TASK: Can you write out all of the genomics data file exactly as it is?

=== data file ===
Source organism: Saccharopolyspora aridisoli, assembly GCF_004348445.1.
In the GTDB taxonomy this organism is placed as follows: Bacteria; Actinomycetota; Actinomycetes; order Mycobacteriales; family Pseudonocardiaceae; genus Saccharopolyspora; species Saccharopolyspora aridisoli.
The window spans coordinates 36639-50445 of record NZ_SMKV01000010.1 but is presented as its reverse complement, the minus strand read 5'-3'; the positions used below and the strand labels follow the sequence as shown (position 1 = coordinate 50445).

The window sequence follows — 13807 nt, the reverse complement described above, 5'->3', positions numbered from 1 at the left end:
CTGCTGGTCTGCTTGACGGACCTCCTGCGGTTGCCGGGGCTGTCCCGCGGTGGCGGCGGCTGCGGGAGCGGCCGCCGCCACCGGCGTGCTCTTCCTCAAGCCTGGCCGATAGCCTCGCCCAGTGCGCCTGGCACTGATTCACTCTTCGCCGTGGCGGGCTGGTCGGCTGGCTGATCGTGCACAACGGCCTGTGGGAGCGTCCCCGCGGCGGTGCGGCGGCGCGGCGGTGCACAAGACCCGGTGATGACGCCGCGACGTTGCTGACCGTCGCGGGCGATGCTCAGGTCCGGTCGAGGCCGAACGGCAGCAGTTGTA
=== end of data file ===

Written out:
Source organism: Saccharopolyspora aridisoli, assembly GCF_004348445.1.
In the GTDB taxonomy this organism is placed as follows: Bacteria; Actinomycetota; Actinomycetes; order Mycobacteriales; family Pseudonocardiaceae; genus Saccharopolyspora; species Saccharopolyspora aridisoli.
The window spans coordinates 36639-50445 of record NZ_SMKV01000010.1 but is presented as its reverse complement, the minus strand read 5'-3'; the positions used below and the strand labels follow the sequence as shown (position 1 = coordinate 50445).

The window sequence follows — 13807 nt, the reverse complement described above, 5'->3', positions numbered from 1 at the left end:
CTGCTGGTCTGCTTGACGGACCTCCTGCGGTTGCCGGGGCTGTCCCGCGGTGGCGGCGGCTGCGGGAGCGGCCGCCGCCACCGGCGTGCTCTTCCTCAAGCCTGGCCGATAGCCTCGCCCAGTGCGCCTGGCACTGATTCACTCTTCGCCGTGGCGGGCTGGTCGGCTGGCTGATCGTGCACAACGGCCTGTGGGAGCGTCCCCGCGGCGGTGCGGCGGCGCGGCGGTGCACAAGACCCGGTGATGACGCCGCGACGTTGCTGACCGTCGCGGGCGATGCTCAGGTCCGGTCGAGGCCGAACGGCAGCAGTTGTA